The grotto complex is in the Mutou Valley of the Flaming Mountains. The Flaming Mountains are a ridge that marks the northern boundary of the Turpan Depression. Since water flowed down to the spot from the Bogda Mountains in the canyon, the area was a natural place for habitation. The people wanted to make Buddhas and shrines and memorialize people in the area. The region was densely inhabited and lots travelers passed through and some stayed, and these people made lots of caves and temples in the steep cliffs of the desert canyon that is just about 10 kilometers north of Gaochang.
Most of the grottoes that can be entered have a rectangular door that allows entry into rectangular rooms that have arched ceilings on which there may be paintings. The grottoes are numbered. To appreciate what the artwork means probably takes a lot of time for the study of history and extinct religions. Tourists don’t generally have the time, knowledge or interest. Most of the art is Buddhist art or depictions of daily life, and there are portraits of actual people. Cave No. 17 is kind of unique because it displays what people think is Manichean artwork about hell. The Manichean religion was once one of the major religions of the world, and it was believed in Central Asia between China and Europe, but it is now an extinct religion.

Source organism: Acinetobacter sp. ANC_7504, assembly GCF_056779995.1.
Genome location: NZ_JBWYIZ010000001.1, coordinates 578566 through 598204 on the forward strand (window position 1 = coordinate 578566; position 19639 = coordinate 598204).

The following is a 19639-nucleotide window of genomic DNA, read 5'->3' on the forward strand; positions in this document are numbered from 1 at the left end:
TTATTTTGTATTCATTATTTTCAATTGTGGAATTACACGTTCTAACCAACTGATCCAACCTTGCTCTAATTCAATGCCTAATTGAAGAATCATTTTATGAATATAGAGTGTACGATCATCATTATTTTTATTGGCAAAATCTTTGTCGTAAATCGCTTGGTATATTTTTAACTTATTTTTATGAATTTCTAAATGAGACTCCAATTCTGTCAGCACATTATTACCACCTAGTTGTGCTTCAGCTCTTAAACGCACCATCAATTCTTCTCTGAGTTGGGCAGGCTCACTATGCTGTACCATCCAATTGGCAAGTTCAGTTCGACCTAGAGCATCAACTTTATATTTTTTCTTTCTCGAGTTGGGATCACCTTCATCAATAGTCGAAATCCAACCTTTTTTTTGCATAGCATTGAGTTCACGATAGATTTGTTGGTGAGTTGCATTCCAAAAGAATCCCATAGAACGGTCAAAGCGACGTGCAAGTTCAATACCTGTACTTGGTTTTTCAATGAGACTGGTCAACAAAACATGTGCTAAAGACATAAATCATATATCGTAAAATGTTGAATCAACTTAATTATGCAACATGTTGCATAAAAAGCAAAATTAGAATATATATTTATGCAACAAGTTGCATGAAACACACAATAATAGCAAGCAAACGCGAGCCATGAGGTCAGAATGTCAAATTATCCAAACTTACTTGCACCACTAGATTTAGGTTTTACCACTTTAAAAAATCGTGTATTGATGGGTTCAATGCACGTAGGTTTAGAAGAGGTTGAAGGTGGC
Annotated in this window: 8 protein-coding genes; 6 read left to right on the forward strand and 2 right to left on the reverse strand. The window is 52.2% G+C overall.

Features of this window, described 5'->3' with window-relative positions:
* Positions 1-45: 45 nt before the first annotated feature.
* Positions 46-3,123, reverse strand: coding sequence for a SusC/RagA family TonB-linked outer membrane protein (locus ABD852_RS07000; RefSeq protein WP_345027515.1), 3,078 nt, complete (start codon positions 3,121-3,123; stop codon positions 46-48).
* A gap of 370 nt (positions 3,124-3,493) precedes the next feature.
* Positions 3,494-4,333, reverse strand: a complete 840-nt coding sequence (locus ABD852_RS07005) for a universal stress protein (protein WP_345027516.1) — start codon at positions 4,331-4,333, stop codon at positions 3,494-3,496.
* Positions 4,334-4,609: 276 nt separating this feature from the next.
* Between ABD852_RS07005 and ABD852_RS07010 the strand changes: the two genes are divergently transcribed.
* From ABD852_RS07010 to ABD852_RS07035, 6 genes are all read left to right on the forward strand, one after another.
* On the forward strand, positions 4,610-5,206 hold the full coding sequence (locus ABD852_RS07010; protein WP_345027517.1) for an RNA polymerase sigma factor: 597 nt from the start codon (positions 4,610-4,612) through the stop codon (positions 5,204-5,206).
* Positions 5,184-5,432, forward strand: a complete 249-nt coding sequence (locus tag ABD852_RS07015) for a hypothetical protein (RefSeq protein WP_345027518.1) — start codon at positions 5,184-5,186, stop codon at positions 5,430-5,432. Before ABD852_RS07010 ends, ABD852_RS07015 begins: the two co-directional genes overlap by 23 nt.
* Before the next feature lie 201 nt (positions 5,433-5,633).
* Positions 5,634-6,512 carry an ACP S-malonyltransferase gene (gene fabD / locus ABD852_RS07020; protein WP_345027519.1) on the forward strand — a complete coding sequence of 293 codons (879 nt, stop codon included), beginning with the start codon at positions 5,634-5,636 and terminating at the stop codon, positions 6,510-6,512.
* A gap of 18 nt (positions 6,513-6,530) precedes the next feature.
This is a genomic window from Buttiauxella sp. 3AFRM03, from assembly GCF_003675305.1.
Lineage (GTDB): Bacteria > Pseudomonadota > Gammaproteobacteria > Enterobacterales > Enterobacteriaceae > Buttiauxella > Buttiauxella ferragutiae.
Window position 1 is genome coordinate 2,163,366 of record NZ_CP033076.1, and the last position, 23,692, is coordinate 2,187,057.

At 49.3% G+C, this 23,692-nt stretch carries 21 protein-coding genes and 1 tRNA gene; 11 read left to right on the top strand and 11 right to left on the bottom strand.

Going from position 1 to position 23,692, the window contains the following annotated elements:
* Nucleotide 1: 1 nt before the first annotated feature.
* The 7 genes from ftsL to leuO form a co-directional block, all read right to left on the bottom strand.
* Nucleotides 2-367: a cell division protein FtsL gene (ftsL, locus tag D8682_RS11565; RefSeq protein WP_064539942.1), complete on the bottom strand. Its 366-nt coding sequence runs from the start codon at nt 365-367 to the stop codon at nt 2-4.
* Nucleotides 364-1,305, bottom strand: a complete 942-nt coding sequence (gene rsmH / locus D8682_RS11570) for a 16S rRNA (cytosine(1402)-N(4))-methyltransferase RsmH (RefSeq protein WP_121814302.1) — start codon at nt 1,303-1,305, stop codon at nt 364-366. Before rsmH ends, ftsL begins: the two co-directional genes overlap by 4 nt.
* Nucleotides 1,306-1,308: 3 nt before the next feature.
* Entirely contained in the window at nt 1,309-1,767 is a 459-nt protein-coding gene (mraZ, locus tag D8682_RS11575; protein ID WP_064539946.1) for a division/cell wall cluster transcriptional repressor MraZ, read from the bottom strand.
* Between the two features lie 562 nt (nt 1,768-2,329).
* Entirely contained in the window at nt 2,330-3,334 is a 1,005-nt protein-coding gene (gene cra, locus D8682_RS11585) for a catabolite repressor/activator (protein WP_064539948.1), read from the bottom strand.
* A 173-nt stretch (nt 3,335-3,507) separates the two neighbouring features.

Much of the artwork was destroyed intentionally by Muslims destroying the idolatry in the caves or by European archeologists and others cutting out the artwork for museums around the world or maybe for sale. However, what remains in the caves and paintings that have been preserved around the world depicts people of several races with a range of skin color. Caucasians, Indians, Chinese and other Mongoloid people are together religiously and in daily life. For example, one painting depicts a big central Buddha who is distinctly Mongoloid, but the surrounding people seem be come from a variety of cultures and have different skin tones. There is a Caucasian man and Mongoloid women who have the Hindu spot in the middle of their foreheads.